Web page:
The Philip Glass Ensemble, along with members of the New York Philharmonic Orchestra and the Collegiate Chorale symphonic choir, recently performed Glass’ powerful score for the 1982 landmark motion picture “Koyaanisqatsi: Life Out Of Balance” as the film screened at Avery Fisher Hall in Lincoln Center.
The two exclusive live performances (and screenings), held on consecutive nights for sold-out audiences at the 2,738-seat home venue of the Philharmonic, presented some sound reinforcement challenges.
The hall does not have a house system, yet the Philip Glass Ensemble, founded by composer Glass in the late 1960s to perform his experimental minimalist music, is always amplified when playing live.
As a result, Dan Dryden, long-time front-of-house engineer for the ensemble, worked with Audio Production Services of Amawalk, NY to design a reinforcement system to serve the unique needs of the event while fitting within the scope of the hall.
“With an event like this you want all of the instruments, acoustic and electronic, to sound like they belong together,” Dryden explains. “The sound system needs to be clean and consistent, in addition to being capable of covering the entire hall without impeding any stage site lines.”
He adds that, in general, he prefers the footprint of compact line arrays, and following a site review, decided that approach would work for this project as well. The choice was the compact RCF TT+ Series, with single arrays each comprised of 10 TTL31-A modules flown left and right, attached to the overhead stage grid.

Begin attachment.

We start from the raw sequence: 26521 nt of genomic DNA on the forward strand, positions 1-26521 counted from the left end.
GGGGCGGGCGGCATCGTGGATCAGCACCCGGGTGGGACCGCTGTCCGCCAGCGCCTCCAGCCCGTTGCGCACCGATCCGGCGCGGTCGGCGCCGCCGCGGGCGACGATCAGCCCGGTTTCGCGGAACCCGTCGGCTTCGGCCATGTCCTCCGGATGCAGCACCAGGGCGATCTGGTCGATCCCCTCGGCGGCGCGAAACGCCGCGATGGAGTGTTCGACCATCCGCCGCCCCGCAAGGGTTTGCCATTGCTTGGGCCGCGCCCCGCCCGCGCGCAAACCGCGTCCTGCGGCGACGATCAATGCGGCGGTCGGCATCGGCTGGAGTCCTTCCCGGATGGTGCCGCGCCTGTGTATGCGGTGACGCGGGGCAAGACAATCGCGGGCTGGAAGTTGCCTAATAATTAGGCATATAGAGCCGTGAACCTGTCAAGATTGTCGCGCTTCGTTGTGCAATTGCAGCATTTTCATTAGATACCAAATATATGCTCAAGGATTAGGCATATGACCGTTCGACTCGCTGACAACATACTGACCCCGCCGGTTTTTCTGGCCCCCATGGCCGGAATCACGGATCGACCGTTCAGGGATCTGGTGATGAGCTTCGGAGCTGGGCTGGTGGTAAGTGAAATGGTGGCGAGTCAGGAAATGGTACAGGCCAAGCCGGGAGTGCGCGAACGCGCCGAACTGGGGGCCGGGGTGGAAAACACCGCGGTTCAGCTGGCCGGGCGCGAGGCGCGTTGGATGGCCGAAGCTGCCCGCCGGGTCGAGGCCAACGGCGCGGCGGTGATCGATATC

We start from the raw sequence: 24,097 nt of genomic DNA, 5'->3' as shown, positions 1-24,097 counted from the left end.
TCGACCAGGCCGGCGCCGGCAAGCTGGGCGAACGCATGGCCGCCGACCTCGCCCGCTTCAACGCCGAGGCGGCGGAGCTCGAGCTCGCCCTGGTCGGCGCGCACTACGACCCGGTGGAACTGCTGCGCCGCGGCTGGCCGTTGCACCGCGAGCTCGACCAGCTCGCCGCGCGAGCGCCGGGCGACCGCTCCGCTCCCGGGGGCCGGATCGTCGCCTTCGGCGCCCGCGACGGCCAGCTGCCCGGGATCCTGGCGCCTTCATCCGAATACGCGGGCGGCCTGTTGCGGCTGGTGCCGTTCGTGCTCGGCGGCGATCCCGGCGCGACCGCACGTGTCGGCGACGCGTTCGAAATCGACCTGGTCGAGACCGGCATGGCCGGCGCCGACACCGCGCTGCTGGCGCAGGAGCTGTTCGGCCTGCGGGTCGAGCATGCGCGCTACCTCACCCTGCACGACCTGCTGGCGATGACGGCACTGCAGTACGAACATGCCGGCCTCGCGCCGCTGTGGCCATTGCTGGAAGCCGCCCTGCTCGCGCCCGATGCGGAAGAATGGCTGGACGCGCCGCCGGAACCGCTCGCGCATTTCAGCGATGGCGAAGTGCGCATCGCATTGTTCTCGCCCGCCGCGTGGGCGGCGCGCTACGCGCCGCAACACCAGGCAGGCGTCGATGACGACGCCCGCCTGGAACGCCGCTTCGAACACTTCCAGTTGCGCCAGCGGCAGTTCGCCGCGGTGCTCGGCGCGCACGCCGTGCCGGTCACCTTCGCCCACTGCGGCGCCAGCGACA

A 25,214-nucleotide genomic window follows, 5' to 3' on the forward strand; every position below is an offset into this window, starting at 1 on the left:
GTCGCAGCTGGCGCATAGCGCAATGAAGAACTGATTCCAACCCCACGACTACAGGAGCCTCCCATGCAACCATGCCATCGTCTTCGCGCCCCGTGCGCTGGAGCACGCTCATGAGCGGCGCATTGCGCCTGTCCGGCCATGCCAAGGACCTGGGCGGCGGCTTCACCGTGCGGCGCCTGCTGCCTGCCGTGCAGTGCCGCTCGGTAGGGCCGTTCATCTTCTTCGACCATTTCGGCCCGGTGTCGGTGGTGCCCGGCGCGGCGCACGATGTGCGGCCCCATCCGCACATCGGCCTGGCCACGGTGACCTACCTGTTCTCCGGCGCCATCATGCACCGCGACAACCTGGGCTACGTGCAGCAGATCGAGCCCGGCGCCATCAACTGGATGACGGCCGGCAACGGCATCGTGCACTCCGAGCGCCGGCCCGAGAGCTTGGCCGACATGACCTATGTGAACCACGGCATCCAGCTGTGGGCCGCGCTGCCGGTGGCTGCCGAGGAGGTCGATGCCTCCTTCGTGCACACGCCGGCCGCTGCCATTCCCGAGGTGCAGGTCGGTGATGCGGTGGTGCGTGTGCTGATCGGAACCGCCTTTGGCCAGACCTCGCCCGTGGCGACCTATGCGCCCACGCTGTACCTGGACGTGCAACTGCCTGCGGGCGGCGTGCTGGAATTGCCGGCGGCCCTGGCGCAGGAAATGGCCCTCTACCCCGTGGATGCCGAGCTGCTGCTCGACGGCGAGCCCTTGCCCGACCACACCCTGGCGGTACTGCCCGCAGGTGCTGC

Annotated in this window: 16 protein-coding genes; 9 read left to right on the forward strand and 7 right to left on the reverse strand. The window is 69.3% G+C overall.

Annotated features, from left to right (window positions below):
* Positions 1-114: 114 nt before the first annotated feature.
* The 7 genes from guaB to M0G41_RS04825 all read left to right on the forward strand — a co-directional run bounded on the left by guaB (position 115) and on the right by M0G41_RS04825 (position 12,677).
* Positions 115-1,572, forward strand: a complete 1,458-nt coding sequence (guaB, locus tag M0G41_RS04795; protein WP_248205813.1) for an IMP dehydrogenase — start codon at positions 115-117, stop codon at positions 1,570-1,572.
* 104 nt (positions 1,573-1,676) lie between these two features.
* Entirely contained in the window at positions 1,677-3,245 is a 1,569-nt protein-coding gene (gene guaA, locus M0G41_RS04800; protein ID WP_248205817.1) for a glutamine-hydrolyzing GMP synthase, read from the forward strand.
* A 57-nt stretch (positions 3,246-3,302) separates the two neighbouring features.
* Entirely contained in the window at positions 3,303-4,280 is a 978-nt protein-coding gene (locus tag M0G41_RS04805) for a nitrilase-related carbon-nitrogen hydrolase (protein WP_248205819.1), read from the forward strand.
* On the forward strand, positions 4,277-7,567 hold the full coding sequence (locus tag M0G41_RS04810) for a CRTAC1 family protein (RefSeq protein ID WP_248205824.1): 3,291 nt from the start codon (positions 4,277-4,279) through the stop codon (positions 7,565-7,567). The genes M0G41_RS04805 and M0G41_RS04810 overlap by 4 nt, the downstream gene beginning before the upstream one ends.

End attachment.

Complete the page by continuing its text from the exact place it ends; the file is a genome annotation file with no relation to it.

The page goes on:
“When specifying systems for the ensemble I’m looking for smaller line arrays with flat frequency response,” explains Dryden. “These were perfect. The low-mid frequencies are rich and warm, and the coverage was excellent.”
The overall footprint of these arrays indeed was relatively miniscule, measuring just less than two feet wide by only about 10 feet deep. The self-powered, 2-way active line array modules are outfitted with a single-8-inch cone driver and three compression drivers feeding a horn with horizontal dispersion of 100 degrees. They proved capable of covering all four levels of seating (main and three balconies) as well as boxes.